The company wants to find out if big-budget horror movies are scarier than low-budget ones and if budget even matters.
Are you a sucker for horror movies? Well, you could be in line to net a grand and more by simply watching 13 scary movies. It's certainly not a challenge for the faint-hearted, considering some of the movies being lined up as part of the challenge. The horror challenge is being organized by FinanceBuzz, who want to find out if big-budget horror movies are scarier than low-budget ones or vice versa. FinanceBuzz will pay an individual $1,300 to watch 13 scary movies in October to determine if the size of a movie's budget will affect the movie's impact on the audience, reported CNN.
They will be fitted with a Fitbit to monitor their heart rates as they watch the spooky films. The movies lined up will be asked to watch various sub-genres of horror movies including psychological thrillers, gore films, and 'found footage' films among others. The company announced they are looking for a 'Horror Movie Heart Rate Analyst' in a company release. "In honor of the upcoming spooky season, we at FinanceBuzz are dying to know whether or not high-budget horror movies deliver stronger scares than low-budget ones," read the release. "You'll help us discover whether or not a movie's budget impacts just how dread-inducing it can be by wearing a Fitbit to monitor your heart rate while you work your way through the list of 13 movies."
The person chosen by the company will be asked to watch films between October 9 and October 18. The following are the movies they will be required to watch: Saw, Amityville Horror, A Quiet Place, A Quiet Place Part 2, Candyman, Insidious, The Blair Witch Project, Sinister, Get Out, The Purge, Halloween (2018), Paranormal Activity and Annabelle. FinanceBuzz has announced they will provide the new analyst with a Fitbit tracker along with $1,300 and a $50 gift card to cover the rental costs of the fright fest.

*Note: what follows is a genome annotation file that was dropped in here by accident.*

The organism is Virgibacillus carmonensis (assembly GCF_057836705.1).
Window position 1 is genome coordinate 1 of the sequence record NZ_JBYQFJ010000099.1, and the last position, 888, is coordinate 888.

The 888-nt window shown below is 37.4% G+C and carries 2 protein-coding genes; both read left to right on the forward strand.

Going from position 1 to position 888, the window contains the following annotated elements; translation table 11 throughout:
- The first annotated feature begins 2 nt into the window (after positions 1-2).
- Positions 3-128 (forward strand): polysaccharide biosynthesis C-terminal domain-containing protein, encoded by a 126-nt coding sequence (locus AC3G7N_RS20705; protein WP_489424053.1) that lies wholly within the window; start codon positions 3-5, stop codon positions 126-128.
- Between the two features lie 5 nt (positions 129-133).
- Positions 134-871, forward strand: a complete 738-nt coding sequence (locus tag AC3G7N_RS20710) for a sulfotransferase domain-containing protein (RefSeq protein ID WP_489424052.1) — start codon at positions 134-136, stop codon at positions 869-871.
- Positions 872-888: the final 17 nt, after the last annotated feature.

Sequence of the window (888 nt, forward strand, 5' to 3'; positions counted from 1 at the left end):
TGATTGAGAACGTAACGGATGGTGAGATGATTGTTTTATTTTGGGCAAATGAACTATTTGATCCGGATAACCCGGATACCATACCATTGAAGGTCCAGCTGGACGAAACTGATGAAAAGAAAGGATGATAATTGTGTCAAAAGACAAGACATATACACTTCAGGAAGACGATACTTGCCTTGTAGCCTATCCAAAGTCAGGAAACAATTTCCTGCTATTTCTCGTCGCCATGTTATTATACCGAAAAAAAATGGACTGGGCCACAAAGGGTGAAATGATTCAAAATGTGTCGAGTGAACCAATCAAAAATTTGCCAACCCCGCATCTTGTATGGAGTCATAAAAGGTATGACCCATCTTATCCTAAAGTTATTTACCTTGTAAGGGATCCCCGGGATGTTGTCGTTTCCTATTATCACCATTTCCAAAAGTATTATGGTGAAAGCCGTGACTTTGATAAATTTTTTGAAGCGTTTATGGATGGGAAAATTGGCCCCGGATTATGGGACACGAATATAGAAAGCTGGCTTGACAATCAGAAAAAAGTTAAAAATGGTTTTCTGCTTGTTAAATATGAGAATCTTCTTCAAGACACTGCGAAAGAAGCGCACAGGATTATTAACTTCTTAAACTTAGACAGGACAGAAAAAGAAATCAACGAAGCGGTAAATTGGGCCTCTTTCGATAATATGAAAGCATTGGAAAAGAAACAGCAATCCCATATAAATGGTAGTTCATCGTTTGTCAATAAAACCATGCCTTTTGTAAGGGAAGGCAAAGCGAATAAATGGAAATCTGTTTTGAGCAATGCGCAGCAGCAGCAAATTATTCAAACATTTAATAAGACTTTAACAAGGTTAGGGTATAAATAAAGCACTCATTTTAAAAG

"For a movie to make your hair stand on end and send shivers crawling up your spine, it's not all about high-end special effects and CGI scares. More often than not, horror movies are scary because of their story… not the budget of the production studio. Some of the most spectacular slasher films and terrifying thrillers were made with chump change compared to superhero sequels and well-known franchises," read the release before the company pointed out that many successful horror franchises started out on shoestring budgets. In 2007 Paranormal Activity was produced with just $15,000 and racked in over $193 million dollars from the box office. Those interested can fill out a form and convince the company why they are the best candidate to be a 'Horror Movie Heart Rate Analyst.' Applications are due by September 26, and FinanceBuzz will pick a winner by October 1.
If you are a Stephen King fan, then there's a similar $1,300 offer tailored for you as well. DISH Network is offering a viewer $1300 to watch 13 movies based on Stephen King novels including classics such as Carrie, IT, and The Shining. The satellite TV company mandates the viewer wears a Fitbit to track their heart rate during the movies. They will also send a "survival kit" including blankets, popcorn, candy, and Stephen King items. "The ideal candidate has to be detail-oriented enough to track their experience. They could even share their scares on social media and vlog every time they jump out of their seats," read the statement.